The Ten-Step Agenda of Natural Meditation
A Course in Meditation

by Theodore K. Phelps © 2007
from Chapter 1 in Student Reading, “The 10-Step Agenda of a Sitting” pp. 109-112


Please note: we offer this text for your information, not as a replacement for a course of instruction. Because the text comes directly from the book, a few references do not make sense without having the rest of the book.

ADVISORY: Eliciting the meditative function in a reliable way suitable for daily practice is an art. Like every art, it requires attention, practice, care, and expert advice. It takes careful learning to be able to do what is simply expressed here, especially in the heart of meditation as found here in Steps 5, 6, and 7.

So…if you want to use these steps in an actual meditative practice, and you don’t have the book, then start with our free, one-hour, audio course, ready to go for you right here, right now. It teaches these same 10 steps and gives a good, well designed meditation word, or mantra.

About This

A sitting of Natural Meditation has a continuous flow, yet also has structure. Like a flowing river, it has a beginning, middle and end. The meditative function needs a set of distinct intentions and actions to get it started, a different set to maintain it, and yet another set to bring it to a graceful close.

This flowing structure can be conveniently described in 10 steps spread over three phases. We call the structure the 10-step agenda of a sitting.



1. Sit comfortably with your head free from supports.

The best way to support the meditative function is by sitting comfortably. Place your body safely on a chair or couch in a comfortable position so that you can, in effect, leave it alone. Your back should be fully supported, but your head should be free and not resting back on anything. You can fold your legs if you are sitting on the couch. If the fully folded leg (lotus) position is comfortable for you and you have already been meditating that way for a while, you can come back to it in your Natural Meditation sittings after you have given the meditative function a good chance to blossom. You may remove your eyeglasses if that feels better.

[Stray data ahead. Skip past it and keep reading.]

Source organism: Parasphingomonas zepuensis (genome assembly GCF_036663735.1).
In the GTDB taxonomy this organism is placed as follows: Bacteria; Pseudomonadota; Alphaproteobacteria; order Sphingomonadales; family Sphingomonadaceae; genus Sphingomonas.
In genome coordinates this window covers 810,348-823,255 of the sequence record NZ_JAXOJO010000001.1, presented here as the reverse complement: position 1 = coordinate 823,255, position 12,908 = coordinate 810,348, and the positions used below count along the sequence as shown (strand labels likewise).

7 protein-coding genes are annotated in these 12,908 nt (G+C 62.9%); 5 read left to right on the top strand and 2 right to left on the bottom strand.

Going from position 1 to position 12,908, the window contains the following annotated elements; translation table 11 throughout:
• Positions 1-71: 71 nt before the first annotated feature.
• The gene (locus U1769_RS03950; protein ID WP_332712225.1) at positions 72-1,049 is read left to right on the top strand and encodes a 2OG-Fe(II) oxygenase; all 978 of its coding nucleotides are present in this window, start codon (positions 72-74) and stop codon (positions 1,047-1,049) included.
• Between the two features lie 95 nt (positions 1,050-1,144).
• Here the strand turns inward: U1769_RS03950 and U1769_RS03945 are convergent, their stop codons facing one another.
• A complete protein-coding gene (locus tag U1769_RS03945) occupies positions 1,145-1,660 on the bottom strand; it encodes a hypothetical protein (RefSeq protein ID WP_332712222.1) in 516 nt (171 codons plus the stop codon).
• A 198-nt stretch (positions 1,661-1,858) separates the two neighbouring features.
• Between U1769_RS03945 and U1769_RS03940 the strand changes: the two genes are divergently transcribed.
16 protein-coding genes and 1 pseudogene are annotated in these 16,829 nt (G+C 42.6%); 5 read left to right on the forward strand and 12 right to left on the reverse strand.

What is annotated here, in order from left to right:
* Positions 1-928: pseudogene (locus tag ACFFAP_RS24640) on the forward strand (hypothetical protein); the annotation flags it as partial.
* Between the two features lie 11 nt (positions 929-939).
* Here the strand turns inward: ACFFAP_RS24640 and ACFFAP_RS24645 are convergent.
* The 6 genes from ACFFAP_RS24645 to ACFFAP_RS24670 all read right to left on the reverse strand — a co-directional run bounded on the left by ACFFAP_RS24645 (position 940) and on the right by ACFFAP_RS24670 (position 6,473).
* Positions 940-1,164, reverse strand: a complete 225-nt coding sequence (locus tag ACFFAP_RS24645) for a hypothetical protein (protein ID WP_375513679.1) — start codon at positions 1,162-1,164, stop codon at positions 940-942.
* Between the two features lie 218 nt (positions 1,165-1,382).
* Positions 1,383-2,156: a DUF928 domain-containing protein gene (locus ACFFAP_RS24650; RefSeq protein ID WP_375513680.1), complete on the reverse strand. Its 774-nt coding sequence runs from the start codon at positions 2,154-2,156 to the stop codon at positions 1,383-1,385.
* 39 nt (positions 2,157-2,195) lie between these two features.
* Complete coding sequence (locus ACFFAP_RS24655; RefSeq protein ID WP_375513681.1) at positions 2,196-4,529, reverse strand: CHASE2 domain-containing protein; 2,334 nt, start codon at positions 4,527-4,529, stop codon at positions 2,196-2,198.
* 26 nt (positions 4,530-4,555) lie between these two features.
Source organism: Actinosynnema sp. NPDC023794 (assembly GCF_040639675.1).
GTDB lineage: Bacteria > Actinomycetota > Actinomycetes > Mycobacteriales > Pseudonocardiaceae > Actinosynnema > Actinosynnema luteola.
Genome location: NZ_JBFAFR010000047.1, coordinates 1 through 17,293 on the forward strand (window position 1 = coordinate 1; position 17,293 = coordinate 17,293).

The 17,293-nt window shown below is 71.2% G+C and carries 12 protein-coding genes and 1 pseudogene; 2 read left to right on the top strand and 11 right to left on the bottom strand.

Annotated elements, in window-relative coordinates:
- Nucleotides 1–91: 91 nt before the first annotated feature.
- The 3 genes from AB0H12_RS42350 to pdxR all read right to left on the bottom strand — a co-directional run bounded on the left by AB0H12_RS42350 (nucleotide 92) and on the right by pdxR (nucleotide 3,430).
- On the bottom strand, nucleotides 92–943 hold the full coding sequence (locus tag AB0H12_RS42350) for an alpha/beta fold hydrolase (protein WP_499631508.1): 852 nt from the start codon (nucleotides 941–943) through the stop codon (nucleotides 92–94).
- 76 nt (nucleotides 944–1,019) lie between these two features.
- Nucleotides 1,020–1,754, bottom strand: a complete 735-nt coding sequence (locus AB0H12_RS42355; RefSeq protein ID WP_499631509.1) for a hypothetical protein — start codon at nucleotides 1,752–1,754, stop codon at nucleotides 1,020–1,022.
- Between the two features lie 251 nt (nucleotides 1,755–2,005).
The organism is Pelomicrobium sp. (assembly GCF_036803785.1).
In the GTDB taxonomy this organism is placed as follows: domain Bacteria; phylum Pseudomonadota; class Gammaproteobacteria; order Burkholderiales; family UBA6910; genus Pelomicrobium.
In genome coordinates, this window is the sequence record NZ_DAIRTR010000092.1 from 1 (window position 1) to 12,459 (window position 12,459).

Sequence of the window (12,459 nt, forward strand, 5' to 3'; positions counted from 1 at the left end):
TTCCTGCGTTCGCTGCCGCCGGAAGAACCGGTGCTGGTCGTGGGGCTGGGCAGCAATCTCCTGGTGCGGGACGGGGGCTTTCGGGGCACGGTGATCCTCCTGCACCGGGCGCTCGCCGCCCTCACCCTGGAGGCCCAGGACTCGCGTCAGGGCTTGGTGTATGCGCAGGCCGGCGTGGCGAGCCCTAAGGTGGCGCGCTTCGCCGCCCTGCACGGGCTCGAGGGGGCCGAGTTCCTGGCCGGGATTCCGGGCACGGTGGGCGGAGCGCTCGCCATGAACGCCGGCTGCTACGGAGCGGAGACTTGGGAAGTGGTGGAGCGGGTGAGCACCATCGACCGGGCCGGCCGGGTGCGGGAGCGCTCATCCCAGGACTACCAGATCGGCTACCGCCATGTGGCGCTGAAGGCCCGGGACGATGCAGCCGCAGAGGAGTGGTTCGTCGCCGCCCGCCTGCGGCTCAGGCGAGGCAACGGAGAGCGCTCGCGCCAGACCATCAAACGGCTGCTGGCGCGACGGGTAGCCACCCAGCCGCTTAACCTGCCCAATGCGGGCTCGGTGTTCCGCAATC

2. Decide when you will stop meditation and make a timepiece visible.

As you settle into position, determine what the clock face will read when it is time to stop. Arrange your clock so that you can peek at it without having to move much. If you need to put eyeglasses on to see it, keep them near at hand so the movement is minimal.

3. Close your eyes.

When you are all set with the seating and timepiece, close your eyes. If you feel any strain in doing this, then lower your eyes and close them when you are ready. Closing the eyes helps the inward movement of attention and the gentle release of personal striving.

4. Wait half a minute.

Begin the release of personal striving by letting your thoughts flow as they will without judgment or control. When you think half a minute has passed, move to the next step. If you go over half a minute, don’t consider it wasted time and don’t adjust the ending time.



5. Recall a thought or word without doing anything to it.

The verb we use in the instruction is recall, but you can substitute hear if you like. You actually begin Step 5 in the moment you end Step 4. Why? Because, recalling the mantra* can be as simple and transparent as just remembering that the mantra exists, or that you are meditating. So, at the end of Step 4, just by thinking that half a minute is up, you have already recalled that the mantra exists, and that is a good, transparent way of having the mantra in the mind without doing anything to it.

*[Editor: web readers, just use the phrase “I am” for a mantra, as is well explained in the book] 

6. Recall the mantra again and then whenever awareness allows.

We might have said, “Repeat the mantra over and over until time is up.” But that would encourage a mechanical procedure or concentration. Instead, we want to encourage nature’s process, with its gentle opening of the windows of the mind. If we take a light approach to this, there will be times that awareness will shift and not quite allow us to recall the mantra. We must allow that to happen and not forcibly hold on to the mantra. If we feel the urge to sleep, we do not fight that. After a period of sleep, awareness will return on its own allowing you to recall the mantra.

7. Don’t try to become different, to mentally go anywhere, or to stay still.

This “step” actually is a suggestion about style. It goes with Step 6 throughout the body of the meditation. The style is to let nature do the work and not to try to make it seem like meditation.

8. Observe the clock when it seems to be time to end.

Eventually, you will have the thought that time is up. Just check your clock, and if time remains, close your eyes and continue. Don’t use a timer that sounds an alarm. It can be quite jarring.



9. When it is time to end, keep your eyes closed for three minutes.

You are still out on the lake of meditation. Your metabolism is lowered and your consciousness is delicate and open. So, don’t just stand right up. Sit with eyes closed, moving and stretching for about three minutes. If you’re called out of meditation suddenly for an emergency, be smart about it. Get going right away, but go slowly enough to be sure you are safe.

10. Move a bit and then get up gently.

As you get up, expect yourself to be slower and softer for a few minutes. Then you will most often move and think with renewed energy and alacrity. Some days you might enjoy staying in your chair a while longer enjoying the light, praying, thinking about a problem, reading, or saying an affirmation.

Read these pages of A Course in Meditation in a “flip” style book (best viewed in a computer or tablet in full-screen mode, with the icon that looks like X)